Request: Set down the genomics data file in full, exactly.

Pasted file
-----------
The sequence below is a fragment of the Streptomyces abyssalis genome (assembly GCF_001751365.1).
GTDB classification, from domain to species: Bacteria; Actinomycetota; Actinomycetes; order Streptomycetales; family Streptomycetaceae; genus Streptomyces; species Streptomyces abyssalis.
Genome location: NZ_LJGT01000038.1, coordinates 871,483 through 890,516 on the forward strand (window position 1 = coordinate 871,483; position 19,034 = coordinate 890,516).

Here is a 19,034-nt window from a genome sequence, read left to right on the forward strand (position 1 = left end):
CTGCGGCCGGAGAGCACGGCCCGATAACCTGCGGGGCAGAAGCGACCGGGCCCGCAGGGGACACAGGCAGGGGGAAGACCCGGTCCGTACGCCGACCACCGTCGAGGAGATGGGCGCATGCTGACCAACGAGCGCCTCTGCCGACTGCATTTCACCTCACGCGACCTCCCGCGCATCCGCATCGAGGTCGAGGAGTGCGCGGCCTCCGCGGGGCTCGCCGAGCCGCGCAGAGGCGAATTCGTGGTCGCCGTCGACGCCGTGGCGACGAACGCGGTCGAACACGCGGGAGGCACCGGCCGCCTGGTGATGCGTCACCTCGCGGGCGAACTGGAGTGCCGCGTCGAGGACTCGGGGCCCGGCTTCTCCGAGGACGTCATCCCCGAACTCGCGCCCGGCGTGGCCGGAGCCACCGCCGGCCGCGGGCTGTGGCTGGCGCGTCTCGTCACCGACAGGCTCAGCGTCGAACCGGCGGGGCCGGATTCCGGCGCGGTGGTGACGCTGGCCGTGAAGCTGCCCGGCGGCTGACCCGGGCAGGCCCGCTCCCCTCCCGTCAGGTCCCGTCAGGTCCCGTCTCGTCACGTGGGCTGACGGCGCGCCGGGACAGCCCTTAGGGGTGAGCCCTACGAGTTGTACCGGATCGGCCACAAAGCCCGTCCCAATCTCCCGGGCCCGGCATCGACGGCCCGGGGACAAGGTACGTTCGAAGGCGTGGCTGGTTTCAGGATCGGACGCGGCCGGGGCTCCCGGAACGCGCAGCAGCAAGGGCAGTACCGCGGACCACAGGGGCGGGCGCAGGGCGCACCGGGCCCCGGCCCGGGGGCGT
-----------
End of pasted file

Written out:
The sequence below is a fragment of the Streptomyces abyssalis genome (assembly GCF_001751365.1).
GTDB classification, from domain to species: Bacteria; Actinomycetota; Actinomycetes; order Streptomycetales; family Streptomycetaceae; genus Streptomyces; species Streptomyces abyssalis.
Genome location: NZ_LJGT01000038.1, coordinates 871,483 through 890,516 on the forward strand (window position 1 = coordinate 871,483; position 19,034 = coordinate 890,516).

Here is a 19,034-nt window from a genome sequence, read left to right on the forward strand (position 1 = left end):
CTGCGGCCGGAGAGCACGGCCCGATAACCTGCGGGGCAGAAGCGACCGGGCCCGCAGGGGACACAGGCAGGGGGAAGACCCGGTCCGTACGCCGACCACCGTCGAGGAGATGGGCGCATGCTGACCAACGAGCGCCTCTGCCGACTGCATTTCACCTCACGCGACCTCCCGCGCATCCGCATCGAGGTCGAGGAGTGCGCGGCCTCCGCGGGGCTCGCCGAGCCGCGCAGAGGCGAATTCGTGGTCGCCGTCGACGCCGTGGCGACGAACGCGGTCGAACACGCGGGAGGCACCGGCCGCCTGGTGATGCGTCACCTCGCGGGCGAACTGGAGTGCCGCGTCGAGGACTCGGGGCCCGGCTTCTCCGAGGACGTCATCCCCGAACTCGCGCCCGGCGTGGCCGGAGCCACCGCCGGCCGCGGGCTGTGGCTGGCGCGTCTCGTCACCGACAGGCTCAGCGTCGAACCGGCGGGGCCGGATTCCGGCGCGGTGGTGACGCTGGCCGTGAAGCTGCCCGGCGGCTGACCCGGGCAGGCCCGCTCCCCTCCCGTCAGGTCCCGTCAGGTCCCGTCTCGTCACGTGGGCTGACGGCGCGCCGGGACAGCCCTTAGGGGTGAGCCCTACGAGTTGTACCGGATCGGCCACAAAGCCCGTCCCAATCTCCCGGGCCCGGCATCGACGGCCCGGGGACAAGGTACGTTCGAAGGCGTGGCTGGTTTCAGGATCGGACGCGGCCGGGGCTCCCGGAACGCGCAGCAGCAAGGGCAGTACCGCGGACCACAGGGGCGGGCGCAGGGCGCACCGGGCCCCGGCCCGGGGGCGT